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Sci Rep. 2014 Nov 26;4:7202. doi: 10.1038/srep07202.

The domestication of the probiotic bacterium Lactobacillus acidophilus.

Author information

1
Organisms and Environment Division, Cardiff School of Biosciences, Cardiff University, Main Building, Museum Avenue, Cardiff.
2
Department of Zoology, University of Oxford, Oxford, United Kingdom.
3
Laboratorium voor Microbiologie, Universiteit Gent, K. L. Ledeganckstraat 35, B-9000 Gent, Belgium.
4
1] Organisms and Environment Division, Cardiff School of Biosciences, Cardiff University, Main Building, Museum Avenue, Cardiff [2] Centre for Digestive and Gut Health, Imperial College London, London W2 1NY.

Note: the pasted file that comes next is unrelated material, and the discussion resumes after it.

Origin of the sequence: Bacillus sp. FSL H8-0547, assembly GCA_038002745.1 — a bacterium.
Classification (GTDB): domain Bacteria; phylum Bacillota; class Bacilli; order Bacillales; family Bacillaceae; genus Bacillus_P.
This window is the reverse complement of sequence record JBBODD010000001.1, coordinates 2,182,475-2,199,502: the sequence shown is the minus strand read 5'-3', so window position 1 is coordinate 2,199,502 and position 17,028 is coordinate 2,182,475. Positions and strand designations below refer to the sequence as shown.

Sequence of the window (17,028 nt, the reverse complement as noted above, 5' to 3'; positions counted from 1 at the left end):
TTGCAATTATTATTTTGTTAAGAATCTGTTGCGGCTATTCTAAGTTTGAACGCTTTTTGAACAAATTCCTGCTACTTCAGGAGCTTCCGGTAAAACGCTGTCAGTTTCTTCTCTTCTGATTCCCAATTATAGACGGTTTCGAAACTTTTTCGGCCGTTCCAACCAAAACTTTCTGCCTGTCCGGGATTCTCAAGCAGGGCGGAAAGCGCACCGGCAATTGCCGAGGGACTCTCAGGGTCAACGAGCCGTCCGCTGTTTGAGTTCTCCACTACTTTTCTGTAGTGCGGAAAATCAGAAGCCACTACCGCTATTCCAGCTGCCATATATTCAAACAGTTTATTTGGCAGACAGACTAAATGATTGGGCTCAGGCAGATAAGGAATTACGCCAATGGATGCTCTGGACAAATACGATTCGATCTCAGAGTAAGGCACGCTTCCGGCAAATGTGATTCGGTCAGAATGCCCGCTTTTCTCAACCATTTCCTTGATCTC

Abstract

Lactobacillus acidophilus is a Gram-positive lactic acid bacterium that has had widespread historical use in the dairy industry and more recently as a probiotic. Although L. acidophilus has been designated as safe for human consumption, increasing commercial regulation and clinical demands for probiotic validation has resulted in a need to understand its genetic diversity. By drawing on large, well-characterised collections of lactic acid bacteria, we examined L. acidophilus isolates spanning 92 years and including multiple strains in current commercial use. Analysis of the whole genome sequence data set (34 isolate genomes) demonstrated L. acidophilus was a low diversity, monophyletic species with commercial isolates essentially identical at the sequence level. Our results indicate that commercial use has domesticated L. acidophilus with genetically stable, invariant strains being consumed globally by the human population.

PMID:
25425319
PMCID:
PMC4244635
DOI:
10.1038/srep07202
[Indexed for MEDLINE]
Free PMC Article

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